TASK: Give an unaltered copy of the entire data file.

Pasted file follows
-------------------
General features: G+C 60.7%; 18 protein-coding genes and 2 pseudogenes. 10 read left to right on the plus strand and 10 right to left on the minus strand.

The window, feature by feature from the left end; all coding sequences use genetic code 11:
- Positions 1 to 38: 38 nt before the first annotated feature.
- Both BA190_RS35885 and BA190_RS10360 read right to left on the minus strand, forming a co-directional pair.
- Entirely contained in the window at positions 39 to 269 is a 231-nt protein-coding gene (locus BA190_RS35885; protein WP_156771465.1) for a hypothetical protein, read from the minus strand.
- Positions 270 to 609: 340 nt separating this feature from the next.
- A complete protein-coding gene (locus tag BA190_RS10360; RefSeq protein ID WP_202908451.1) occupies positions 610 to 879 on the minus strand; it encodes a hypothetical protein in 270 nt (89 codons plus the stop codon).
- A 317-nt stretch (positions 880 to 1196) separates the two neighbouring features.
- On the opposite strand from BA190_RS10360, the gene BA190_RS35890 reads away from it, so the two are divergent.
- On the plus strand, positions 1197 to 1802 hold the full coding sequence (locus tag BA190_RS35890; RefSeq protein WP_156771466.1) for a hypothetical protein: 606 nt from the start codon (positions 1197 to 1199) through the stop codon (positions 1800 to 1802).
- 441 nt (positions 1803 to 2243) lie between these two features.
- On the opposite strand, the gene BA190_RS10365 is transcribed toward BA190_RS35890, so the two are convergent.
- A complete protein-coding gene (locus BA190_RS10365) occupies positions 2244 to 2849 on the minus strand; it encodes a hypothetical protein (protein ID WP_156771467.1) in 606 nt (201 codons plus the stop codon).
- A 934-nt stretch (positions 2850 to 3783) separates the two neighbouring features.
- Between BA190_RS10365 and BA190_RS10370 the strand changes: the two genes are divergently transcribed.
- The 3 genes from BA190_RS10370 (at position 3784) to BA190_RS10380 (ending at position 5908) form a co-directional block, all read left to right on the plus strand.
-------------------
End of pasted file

General features: G+C 60.7%; 18 protein-coding genes and 2 pseudogenes. 10 read left to right on the plus strand and 10 right to left on the minus strand.

The window, feature by feature from the left end; all coding sequences use genetic code 11:
- Positions 1 to 38: 38 nt before the first annotated feature.
- Both BA190_RS35885 and BA190_RS10360 read right to left on the minus strand, forming a co-directional pair.
- Entirely contained in the window at positions 39 to 269 is a 231-nt protein-coding gene (locus BA190_RS35885; protein WP_156771465.1) for a hypothetical protein, read from the minus strand.
- Positions 270 to 609: 340 nt separating this feature from the next.
- A complete protein-coding gene (locus tag BA190_RS10360; RefSeq protein ID WP_202908451.1) occupies positions 610 to 879 on the minus strand; it encodes a hypothetical protein in 270 nt (89 codons plus the stop codon).
- A 317-nt stretch (positions 880 to 1196) separates the two neighbouring features.
- On the opposite strand from BA190_RS10360, the gene BA190_RS35890 reads away from it, so the two are divergent.
- On the plus strand, positions 1197 to 1802 hold the full coding sequence (locus tag BA190_RS35890; RefSeq protein WP_156771466.1) for a hypothetical protein: 606 nt from the start codon (positions 1197 to 1199) through the stop codon (positions 1800 to 1802).
- 441 nt (positions 1803 to 2243) lie between these two features.
- On the opposite strand, the gene BA190_RS10365 is transcribed toward BA190_RS35890, so the two are convergent.
- A complete protein-coding gene (locus BA190_RS10365) occupies positions 2244 to 2849 on the minus strand; it encodes a hypothetical protein (protein ID WP_156771467.1) in 606 nt (201 codons plus the stop codon).
- A 934-nt stretch (positions 2850 to 3783) separates the two neighbouring features.
- Between BA190_RS10365 and BA190_RS10370 the strand changes: the two genes are divergently transcribed.
- The 3 genes from BA190_RS10370 (at position 3784) to BA190_RS10380 (ending at position 5908) form a co-directional block, all read left to right on the plus strand.